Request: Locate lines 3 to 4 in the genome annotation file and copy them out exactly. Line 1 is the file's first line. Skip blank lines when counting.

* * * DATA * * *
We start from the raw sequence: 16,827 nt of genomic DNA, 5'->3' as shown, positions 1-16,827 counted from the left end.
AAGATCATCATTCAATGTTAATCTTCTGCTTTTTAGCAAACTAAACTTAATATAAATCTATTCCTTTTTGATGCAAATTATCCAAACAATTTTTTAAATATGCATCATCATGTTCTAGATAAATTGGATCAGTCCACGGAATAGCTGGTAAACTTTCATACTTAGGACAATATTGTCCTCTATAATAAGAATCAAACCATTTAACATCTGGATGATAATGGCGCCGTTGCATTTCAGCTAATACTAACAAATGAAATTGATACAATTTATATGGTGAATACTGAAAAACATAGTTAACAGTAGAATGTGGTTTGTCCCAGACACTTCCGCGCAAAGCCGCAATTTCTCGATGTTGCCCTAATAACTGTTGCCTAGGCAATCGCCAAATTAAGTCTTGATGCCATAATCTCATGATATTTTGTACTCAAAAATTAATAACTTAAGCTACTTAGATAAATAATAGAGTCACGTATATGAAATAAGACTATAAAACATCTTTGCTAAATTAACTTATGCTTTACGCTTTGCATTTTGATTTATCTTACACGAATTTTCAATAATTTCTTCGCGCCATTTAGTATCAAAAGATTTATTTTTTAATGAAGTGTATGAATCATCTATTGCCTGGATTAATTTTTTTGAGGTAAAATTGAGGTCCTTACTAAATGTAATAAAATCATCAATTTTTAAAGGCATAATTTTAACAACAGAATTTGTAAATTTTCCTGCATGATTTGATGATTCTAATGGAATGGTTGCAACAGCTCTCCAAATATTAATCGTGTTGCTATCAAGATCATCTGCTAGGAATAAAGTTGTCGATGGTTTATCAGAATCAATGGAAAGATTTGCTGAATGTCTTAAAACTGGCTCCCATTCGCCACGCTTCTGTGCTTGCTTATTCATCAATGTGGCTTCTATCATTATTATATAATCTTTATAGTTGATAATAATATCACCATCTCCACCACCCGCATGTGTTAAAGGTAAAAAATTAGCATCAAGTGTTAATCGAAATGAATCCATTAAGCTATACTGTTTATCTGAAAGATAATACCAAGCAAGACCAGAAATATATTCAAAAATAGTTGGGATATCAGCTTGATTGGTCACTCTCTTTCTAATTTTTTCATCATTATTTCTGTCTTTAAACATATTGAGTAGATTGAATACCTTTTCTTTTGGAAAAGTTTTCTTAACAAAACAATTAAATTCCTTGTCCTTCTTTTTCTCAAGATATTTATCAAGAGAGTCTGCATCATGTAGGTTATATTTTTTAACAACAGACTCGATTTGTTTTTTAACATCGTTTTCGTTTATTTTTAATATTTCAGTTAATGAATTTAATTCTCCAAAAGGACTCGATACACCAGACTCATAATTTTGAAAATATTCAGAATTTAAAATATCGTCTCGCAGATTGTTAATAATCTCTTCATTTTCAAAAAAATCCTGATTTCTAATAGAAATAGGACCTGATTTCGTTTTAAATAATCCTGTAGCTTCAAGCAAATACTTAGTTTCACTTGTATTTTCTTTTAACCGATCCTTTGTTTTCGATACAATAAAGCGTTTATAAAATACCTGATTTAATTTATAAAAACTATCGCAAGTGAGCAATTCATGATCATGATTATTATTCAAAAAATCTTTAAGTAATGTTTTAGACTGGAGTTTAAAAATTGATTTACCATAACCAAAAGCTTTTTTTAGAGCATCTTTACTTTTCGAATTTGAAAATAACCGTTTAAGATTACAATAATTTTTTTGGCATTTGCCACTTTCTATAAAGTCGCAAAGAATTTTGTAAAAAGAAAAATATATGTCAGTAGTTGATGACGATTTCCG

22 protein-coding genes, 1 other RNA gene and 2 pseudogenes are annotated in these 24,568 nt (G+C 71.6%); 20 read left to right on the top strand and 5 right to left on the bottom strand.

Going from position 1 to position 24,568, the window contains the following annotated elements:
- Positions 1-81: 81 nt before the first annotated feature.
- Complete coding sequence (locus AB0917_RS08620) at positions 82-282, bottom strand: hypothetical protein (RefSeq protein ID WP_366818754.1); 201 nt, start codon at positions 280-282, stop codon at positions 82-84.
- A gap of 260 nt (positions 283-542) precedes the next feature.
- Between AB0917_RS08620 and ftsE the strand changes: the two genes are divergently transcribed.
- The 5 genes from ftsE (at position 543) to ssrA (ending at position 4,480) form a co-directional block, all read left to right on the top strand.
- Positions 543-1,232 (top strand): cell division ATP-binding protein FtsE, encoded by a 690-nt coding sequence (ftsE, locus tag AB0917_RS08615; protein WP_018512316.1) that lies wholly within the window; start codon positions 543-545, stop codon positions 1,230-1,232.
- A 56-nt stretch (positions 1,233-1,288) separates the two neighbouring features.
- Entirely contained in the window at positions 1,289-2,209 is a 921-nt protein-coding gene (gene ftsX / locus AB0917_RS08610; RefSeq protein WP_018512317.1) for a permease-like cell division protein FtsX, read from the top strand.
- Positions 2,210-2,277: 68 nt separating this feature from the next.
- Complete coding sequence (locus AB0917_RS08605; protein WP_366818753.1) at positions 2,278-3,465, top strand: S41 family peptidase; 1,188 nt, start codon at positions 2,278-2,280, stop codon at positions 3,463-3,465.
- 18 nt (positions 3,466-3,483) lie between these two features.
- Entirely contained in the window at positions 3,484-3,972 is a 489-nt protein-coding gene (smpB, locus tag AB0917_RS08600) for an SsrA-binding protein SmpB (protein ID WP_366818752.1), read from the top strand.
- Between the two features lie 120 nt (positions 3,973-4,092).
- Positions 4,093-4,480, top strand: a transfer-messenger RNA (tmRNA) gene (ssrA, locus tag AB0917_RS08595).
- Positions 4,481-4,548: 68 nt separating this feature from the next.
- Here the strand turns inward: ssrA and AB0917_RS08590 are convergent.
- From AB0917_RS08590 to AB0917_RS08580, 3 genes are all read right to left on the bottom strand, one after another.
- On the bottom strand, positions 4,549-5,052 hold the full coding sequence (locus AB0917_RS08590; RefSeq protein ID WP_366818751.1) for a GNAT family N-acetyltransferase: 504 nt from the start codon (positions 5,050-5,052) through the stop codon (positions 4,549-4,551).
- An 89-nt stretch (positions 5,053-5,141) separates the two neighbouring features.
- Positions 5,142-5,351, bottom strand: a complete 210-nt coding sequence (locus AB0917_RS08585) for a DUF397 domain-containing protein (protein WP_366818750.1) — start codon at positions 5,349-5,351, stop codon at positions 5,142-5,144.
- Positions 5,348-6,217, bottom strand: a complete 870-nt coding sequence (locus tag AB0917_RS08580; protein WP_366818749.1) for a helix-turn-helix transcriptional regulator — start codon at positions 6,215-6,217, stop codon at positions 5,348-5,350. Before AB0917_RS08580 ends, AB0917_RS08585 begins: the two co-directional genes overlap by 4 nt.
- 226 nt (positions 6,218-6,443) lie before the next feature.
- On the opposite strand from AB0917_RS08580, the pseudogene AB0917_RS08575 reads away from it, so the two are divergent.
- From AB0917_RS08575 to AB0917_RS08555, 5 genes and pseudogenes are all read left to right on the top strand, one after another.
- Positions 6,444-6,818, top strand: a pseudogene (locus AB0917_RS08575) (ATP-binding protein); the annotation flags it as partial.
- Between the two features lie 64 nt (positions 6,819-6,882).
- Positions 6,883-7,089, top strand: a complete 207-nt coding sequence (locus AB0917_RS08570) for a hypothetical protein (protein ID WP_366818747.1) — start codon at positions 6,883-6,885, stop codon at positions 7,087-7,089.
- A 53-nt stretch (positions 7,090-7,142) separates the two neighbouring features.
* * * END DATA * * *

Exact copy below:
22 protein-coding genes, 1 other RNA gene and 2 pseudogenes are annotated in these 24,568 nt (G+C 71.6%); 20 read left to right on the top strand and 5 right to left on the bottom strand.

Going from position 1 to position 24,568, the window contains the following annotated elements: